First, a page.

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Stefan Constantinescu on Google Android

I’m delighted to be able to bring you Stefan’s viewpoints on Google Android. Formerly Master Blogger at Ringnokia.com, Stefan is a total nokia fiend. So much so he’s moved to Finland to be near the ‘mothership’ (as our very own James Whatley describes it). Although heavily involved with Nokia, I suspected that Stefan would have some stand-out perspectives on the recent Android launch.

Here we go:

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The HTC manufactured, T-Mobile advertised, G1 is the first Android device to hit the market and while it may not be the prettiest girl out there, the platform is what will make it shine and what will increase the pace of innovation in the smart phone world.

The thing about Android that a lot of people fail to realize is the modularity of the operating system. If a developer out there wants to rewrite the phone book, messaging application, home screen, whatever, then they’re free to act upon their desires. This has never been possible; at least it’s never been this easy.

Take some of that hunger phone manufactures have to innovate and differentiate and unleash it by giving them an open platform with a very liberal open source license and you’re just asking for someone to come and create the next greatest thing.

Three of the top five handset makers are in the Open Handset Alliance. Nokia, the largest maker of handsets, is not because they’re working on their own Linux operating system called Maemo and have recently announced that they plan to open source their crown jewel known as Symbian. Forget about the top 5 handset makers for a second.

The Asian market is ripe with bootleg devices. They look authentic, but usually run horrible Linux based home brewed operating systems. What happens when you give those handset makers a powerful smartphone operating system they can slap on all of their devices? That Nokla in the hand of the person sitting next to you on the train which looks like a Nokia N95 may actually be an Android device and consumers wouldn’t be able to tell the difference.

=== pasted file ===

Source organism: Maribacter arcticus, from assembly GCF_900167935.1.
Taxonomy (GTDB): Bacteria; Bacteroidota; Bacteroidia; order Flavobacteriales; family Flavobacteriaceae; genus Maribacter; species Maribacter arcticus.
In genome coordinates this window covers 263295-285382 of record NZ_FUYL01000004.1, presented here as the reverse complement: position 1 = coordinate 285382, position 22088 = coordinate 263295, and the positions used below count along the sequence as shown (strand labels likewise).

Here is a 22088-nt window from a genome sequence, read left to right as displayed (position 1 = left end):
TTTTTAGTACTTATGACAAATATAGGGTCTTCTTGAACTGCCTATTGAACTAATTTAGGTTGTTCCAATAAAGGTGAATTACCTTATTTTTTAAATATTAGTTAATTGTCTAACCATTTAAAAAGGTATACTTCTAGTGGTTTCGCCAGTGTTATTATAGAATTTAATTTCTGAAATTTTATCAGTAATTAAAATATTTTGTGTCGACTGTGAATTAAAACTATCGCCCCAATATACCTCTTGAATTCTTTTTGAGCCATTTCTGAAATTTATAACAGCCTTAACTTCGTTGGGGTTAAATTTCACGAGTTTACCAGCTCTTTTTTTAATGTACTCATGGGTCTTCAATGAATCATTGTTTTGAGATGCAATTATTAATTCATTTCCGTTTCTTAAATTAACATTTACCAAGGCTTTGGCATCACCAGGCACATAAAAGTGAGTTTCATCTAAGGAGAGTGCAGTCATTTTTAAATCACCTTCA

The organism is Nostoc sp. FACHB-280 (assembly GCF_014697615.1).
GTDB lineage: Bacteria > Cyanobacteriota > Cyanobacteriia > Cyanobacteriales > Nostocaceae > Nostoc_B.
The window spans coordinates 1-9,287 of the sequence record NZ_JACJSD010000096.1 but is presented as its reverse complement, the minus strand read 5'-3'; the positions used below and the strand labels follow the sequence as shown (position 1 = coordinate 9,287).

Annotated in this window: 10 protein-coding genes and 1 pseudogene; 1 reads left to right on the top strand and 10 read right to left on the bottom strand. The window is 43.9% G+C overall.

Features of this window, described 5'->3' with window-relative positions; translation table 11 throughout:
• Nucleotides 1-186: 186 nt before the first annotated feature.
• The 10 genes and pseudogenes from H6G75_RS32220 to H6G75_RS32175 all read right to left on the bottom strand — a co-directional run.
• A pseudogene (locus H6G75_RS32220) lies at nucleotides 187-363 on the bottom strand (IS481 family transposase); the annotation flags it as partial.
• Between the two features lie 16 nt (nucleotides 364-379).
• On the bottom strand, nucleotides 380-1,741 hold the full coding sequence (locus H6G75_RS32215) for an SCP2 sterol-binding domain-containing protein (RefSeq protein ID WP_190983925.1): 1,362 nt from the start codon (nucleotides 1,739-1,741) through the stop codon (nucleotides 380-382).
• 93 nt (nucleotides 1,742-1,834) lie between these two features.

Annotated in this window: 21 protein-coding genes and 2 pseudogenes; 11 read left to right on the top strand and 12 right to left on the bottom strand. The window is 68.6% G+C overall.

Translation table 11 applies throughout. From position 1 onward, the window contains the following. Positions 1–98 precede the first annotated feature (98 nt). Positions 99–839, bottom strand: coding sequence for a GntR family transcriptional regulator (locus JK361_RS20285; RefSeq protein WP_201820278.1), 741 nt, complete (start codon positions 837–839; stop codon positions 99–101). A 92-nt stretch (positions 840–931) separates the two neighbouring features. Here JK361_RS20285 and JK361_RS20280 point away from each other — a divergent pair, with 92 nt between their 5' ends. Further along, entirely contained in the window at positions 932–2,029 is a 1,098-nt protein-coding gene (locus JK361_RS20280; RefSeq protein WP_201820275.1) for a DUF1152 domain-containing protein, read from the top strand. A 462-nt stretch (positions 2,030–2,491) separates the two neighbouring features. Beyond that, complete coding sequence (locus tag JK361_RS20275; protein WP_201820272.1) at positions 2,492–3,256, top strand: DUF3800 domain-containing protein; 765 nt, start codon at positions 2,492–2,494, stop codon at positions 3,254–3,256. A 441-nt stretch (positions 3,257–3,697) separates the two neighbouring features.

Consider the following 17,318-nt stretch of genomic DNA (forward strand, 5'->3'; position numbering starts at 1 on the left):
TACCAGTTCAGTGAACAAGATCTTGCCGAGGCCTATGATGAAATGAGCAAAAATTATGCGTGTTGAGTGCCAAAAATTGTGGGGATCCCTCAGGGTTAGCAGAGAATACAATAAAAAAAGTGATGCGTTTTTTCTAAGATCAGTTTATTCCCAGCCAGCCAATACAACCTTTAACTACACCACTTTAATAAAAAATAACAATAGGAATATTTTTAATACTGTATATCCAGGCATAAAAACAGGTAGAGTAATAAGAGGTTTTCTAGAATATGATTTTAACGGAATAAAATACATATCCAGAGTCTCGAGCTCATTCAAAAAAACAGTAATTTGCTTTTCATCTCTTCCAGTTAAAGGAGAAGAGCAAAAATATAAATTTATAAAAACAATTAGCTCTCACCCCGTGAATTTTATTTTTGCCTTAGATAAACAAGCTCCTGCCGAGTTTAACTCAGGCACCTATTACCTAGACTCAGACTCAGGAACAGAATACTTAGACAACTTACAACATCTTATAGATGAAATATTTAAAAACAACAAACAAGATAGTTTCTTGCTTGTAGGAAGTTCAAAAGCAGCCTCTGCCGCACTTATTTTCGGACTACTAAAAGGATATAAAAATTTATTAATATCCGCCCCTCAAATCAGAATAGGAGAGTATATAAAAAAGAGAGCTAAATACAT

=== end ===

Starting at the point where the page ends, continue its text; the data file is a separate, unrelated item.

What about the handset makers who are number 6, 7, 8 and 9? Granted the reason they’re tiny is probably due to manufacturing, but what if you took the burden of writing software off their shoulders and allowed them to concentrate on nothing but hardware?

Speaking about the lack of manufacturing capacity, the wireless semiconductor space is consolidating right now with STMicroelectronics, NXP and Ericsson engaging in a threesome that will undoubtedly drive the price of baseband and application processors through the floor due to increased volume.

There are two theories of evolution. One is that change occurs slowly over time, the other is that things generally stay the same for long periods of time and then there are brief moments in history when several variables contribute to a huge change that impacts nearly everything and forces change to happen. I subscribe to the later and I believe this is what’s happening to the mobile industry at this very moment.

We have free operating systems all of a sudden, we have the chipset space shrinking, one variable I didn’t mention is the fact that the Intel, also a part of the Open Handset Alliance, has awoken to this whole mobile thing and by the beginning of the next decade will have chips that compete in terms of power consumption and performance to the ARM solutions expected to hit the market around the same time.

People often ask why mobile phones can’t be like computers, why can’t you just buy off the shelf components and slap your operating system of choice and then go about your day? We’re moving in that general direction and that will shake up everything.

Most people, and be honest, most people buy a handset because of the way it looks. When making a phone does become easy enough that a small company with small volumes can still make money then you’re going to see the number of available models explode, similar to how the PC space is today.

It may not seem obvious now, but if mobile phones continue this 100% increase in performance every 2 years then generation of devices that will be out by 2011 will make us cry tears of joy and happiness and it was all due to a handful of companies tweaking a few variables of the game.

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Super food for thought, Stefan. Thank you!

By Ewan

Ewan is Founder and Editor of Mobile Industry Review. He writes about a wide variety of industry issues and is usually active on Twitter most days. You can read more about him or reach him with these details.

12 replies on “Stefan Constantinescu on Google Android”

I really miss Ringnokia… Hey Ewan, can't you get Stefan to write for you more often? ^_^

Excellent post!

I don't think the chap is for hire, James. It's a coup to get this piece
from him. Perhaps if I acquired Nokia in some kind of leveraged buyout — a
trillion £0.10 MIR share swap or the like? 😉

2008/9/24 Disqus <>

That's a real shame. I may not always agree with Stefan's take on the mobile industry, but his ideas are riveting!

Oh, OPK just emailed me about that share swap, he's interested! (^_-)

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